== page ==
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Pamela V O Neal

Pamela V O Neal

University of Alabama in Huntsville, USA

Title: Palliative Practices to promote airway clearance

Biography

Pamela V O'Neal, PhD, RN is Associate Professor of College of Nursing. She teaches the undergraduate and the doctor of nursing practice programs. She has a research focus in assessing suctioning processes to improve patient outcomes and is Co-Director of the Clear Project. She has experience in both laboratory and clinical research related to suctioning with newborns, adults, and older adults. She is Past-President of the North Alabama Chapter of the American Association of Critical Care Nurses, Chair of the Institutional Review Board for UAH, and was recognized as the Outstanding Faculty in the College of Nursing.

Abstract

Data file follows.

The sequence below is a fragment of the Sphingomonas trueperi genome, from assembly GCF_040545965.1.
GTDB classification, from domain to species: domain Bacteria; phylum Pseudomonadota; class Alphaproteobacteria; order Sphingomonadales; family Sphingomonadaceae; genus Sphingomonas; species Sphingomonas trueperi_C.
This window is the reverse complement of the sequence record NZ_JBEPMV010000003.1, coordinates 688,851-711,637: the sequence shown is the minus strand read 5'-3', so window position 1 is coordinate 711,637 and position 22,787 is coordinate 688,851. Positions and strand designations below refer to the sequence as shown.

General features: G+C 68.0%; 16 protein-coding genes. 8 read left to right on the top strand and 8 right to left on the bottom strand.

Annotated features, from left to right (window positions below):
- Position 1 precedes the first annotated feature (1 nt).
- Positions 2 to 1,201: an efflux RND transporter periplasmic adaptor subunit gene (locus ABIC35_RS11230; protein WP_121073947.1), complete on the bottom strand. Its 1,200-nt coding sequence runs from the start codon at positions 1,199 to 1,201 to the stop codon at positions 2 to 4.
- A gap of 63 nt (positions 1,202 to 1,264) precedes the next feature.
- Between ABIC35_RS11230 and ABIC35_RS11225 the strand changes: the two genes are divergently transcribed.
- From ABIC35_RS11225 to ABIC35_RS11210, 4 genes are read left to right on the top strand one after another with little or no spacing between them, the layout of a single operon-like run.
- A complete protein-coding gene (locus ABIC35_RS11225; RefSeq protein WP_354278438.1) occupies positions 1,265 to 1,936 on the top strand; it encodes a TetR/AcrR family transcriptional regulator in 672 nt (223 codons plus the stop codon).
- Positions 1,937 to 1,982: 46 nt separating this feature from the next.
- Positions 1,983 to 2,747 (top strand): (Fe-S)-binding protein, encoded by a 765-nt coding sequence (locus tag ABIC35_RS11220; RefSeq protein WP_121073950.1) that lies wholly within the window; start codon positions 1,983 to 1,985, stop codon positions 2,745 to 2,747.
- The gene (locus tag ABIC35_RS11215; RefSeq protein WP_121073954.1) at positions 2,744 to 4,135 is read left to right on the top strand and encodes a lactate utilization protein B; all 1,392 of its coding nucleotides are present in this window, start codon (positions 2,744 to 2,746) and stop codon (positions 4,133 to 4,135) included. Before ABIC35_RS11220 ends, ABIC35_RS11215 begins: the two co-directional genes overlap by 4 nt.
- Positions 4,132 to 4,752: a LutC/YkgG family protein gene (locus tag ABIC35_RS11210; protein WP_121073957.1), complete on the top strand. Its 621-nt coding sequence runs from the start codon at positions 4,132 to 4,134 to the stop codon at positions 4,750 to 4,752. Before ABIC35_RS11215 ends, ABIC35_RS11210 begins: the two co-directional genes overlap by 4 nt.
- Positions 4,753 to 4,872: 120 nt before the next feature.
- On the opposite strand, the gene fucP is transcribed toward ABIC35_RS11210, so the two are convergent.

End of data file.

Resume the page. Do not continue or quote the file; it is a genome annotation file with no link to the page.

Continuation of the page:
Palliative care addresses pain and suffering across the lifespan with any type of illness and is inclusive of all age groups. National Hospice and Palliative Care Organization (NHPCO) estimated as many as 1.5 million patients in 2013 received hospice services. The largest population of hospice services were mostly female (55%) and age 85+ (41%); however, 0.4% were less than 24 years, which indicates young adults, children, and infants. The top non-cancer diseases requiring palliative services were dementia (15%), heart disease (13%), and lung disease (10%), and all these diseases involve sequelae associated with dysphagia, dyspnea and respiratory compromise. Oral secretion accumulation and viscous secretions contribute to pulmonary distress. Oral secretions can migrate to the pharyngeal area and transit to the lower airways contributing to pneumonia. Oral secretion removal is critical; especially when someone at the end of life is no longer able to functionally manage their own secretions. The viscosity of oral secretions can influence secretion removal. Current research involves the design and fabrication of a microfluid viscometer to assess viscosity of oral secretions in order to effectively evacuate these secretions. Removal of viscous and non-viscous oral secretions promotes effective airway clearance, relieves deleterious effects of poor oxygenation, and provides comfort support though manual secretion removal with a soft-tipped suction device. The purpose of this presentation is to focus on integrating palliative care practices to assist children, adults, and older adults in promoting airway clearance, managing respiratory compromise, and providing supportive pulmonary care at the end of life.

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